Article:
Thursday, May 26, 2011

2011- time to get a trainin'

It's decided - I'm going to do the RunTex Distance Challenge in '11. Fired up. I've been very focused on triathlon, it'll be a fun change to mix in a bit more running! Plus, what a great way to get my pooch's energy level drained a bit more.

Hope your early season is going well. It's starting to heat up here in Austin - time to get out on the trail and get that speed back!

Monday, August 23, 2010


Life has been pretty busy for me lately… between my recent trip to Seattle to spend time with family, closing on my first Texas house, and finishing the Ironman Lake Stevens 70.3 triathlon with a respectable (hopefully) time there just hasn’t been much free time outside of that! I’m somehow managing to keep my career happy and progressing well (which is a fantastic thing) and some semblance of a social life, there’s nothing to complain about!

I have certainly been pondering one question for the past two to three months… why am I doing my second Ironman in November? I already ‘checked the box’ for having successfully completed an Ironman-distance triathlon in Coeur d’Alene in 2009… what is it I’m trying to find in Arizona this year? I’ve also learned a lot about how much more difficult it is to mix prep for an Ironman with career life… things were much easier in 2009 when free time was abundant during the peak of the training effort for IM CdA. I’m having more difficulty making it all happen this year, and honestly there are a bunch of things in life that I desire to give a greater amount of attention to than getting ready for another Ironman.

One other item worthy of note is having fun with your other-than-work interests… hobbies are supposed to be fun, that’s why we do this, right? I have a BLAST when I do half iron/70.3 events… but I don’t know that I love the Ironman distance events as I do the half iron/70.3 events. I’ve had a lot of trouble getting excited to do the long training this season. T here’s not that large of a difference between riding 110 miles and 70 miles in numeric terms, but wow… when you’re on the road actually doing it the difference is huge in terms of life impact. The same can be said between a 15mi run and a 20mi run… yes, it’s only 5 more miles, but the difference in life impact is far larger than the number can illustrate.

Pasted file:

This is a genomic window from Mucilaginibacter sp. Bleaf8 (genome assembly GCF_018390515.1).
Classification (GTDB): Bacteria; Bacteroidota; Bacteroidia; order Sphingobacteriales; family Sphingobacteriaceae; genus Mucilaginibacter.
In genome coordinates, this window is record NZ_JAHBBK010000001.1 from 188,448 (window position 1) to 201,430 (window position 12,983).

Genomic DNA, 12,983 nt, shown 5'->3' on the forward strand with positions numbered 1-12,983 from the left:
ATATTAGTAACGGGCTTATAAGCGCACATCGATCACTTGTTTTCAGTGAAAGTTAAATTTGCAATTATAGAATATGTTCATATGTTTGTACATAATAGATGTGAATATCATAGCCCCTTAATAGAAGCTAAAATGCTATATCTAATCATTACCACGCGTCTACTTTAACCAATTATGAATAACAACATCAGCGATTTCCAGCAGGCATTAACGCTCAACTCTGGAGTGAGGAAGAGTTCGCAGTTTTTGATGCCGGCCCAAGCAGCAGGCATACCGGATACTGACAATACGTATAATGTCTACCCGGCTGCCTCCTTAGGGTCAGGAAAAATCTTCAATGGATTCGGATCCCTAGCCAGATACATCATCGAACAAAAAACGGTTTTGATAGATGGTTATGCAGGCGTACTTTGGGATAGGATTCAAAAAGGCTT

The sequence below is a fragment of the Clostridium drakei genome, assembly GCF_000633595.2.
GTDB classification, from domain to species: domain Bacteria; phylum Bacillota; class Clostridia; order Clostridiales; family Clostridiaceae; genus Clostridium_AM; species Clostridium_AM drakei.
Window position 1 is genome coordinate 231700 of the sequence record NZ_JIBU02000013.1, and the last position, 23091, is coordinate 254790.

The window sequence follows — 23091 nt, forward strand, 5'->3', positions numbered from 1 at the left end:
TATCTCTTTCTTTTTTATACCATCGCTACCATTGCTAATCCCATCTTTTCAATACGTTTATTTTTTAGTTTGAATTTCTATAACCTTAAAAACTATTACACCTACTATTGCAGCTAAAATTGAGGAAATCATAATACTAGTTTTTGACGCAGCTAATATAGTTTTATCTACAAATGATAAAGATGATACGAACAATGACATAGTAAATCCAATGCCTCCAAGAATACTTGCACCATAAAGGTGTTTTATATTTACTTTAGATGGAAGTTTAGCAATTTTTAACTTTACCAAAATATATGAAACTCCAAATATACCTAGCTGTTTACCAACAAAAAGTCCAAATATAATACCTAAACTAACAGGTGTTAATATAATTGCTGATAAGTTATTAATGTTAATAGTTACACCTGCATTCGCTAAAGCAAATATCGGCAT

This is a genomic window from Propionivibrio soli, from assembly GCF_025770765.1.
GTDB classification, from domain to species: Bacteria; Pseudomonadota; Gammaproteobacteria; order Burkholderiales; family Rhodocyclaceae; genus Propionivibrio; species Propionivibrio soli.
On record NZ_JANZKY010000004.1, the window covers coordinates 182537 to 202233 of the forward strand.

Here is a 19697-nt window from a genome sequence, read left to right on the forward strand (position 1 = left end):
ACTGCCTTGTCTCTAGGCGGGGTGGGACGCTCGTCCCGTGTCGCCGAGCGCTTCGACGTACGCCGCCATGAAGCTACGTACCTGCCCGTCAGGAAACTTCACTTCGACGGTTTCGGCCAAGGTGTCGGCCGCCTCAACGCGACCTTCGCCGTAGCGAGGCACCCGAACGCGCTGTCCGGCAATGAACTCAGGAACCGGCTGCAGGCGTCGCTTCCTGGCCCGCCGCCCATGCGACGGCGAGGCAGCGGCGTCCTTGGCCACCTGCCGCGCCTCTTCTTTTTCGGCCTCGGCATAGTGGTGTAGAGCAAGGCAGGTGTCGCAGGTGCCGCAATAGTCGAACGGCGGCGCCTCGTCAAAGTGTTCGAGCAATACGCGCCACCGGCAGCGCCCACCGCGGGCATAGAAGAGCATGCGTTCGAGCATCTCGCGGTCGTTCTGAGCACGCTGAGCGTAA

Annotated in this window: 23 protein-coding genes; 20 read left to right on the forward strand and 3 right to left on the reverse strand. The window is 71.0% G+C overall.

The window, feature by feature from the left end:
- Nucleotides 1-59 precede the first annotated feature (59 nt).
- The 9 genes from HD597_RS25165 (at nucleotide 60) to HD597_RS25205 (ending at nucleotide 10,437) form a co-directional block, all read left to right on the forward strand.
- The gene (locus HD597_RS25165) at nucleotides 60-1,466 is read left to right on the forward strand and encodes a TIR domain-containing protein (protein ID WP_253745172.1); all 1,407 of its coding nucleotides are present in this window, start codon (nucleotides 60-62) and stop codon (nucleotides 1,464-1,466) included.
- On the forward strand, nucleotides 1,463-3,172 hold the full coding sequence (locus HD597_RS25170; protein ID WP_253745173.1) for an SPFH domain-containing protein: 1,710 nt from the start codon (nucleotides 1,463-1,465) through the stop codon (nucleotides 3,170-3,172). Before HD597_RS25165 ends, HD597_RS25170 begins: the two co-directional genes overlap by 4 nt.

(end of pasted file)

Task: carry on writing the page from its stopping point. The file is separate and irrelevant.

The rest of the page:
After giving this question as to why I am doing IMAZ ‘10 careful consideration for about three months, I’ve decided to withdraw from Ironman Arizona 2010 and instead race the Ironman 70.3 Texas (Austin) and the San Antonio Rock n Roll half marathon. I can’t get enough of the half iron/70.3 distance triathlon events, and it’ll be fun to get my running season started a bit early. In the meantime, not doing Ironman will free up more time (and mental bandwidth) to focus on other areas of my life that I’d really love to give more attention to… getting my house in order, spending more time with family, building more into my social life… and I can do all this while still enjoying the long distance endurance racing that I’m so in love with. It’s clearly the right solution for me.

Making this change is bittersweet; I really love the camaraderie that is built amongst my teammates as we train and race together for the longer stuff. I love supporting my teammates and sharing the experience as we all prepare to race, and I certainly plan on doing that as I would if I was racing.

Onwards and upwards!

Thursday, June 10, 2010

Race wheels, tubes, tires, ...

For those that know me well, you know I LOVE talking about equipment. I'd own 30 bikes if it was possible in any way. Having said that, one topic that's been on my mind a lot lately is trying to figure out what set of tires is best for a particular set of race wheels I have... thought I'd share some thoughts here on wheels, tires, and how they all relate to one another.

So, here's some random thoughts that hopefully could be of assistance as you consider your race wheel setup

- Aerodynamics, rolling resistance and weight are your key considerations... and in that order. Let's talk about each individually.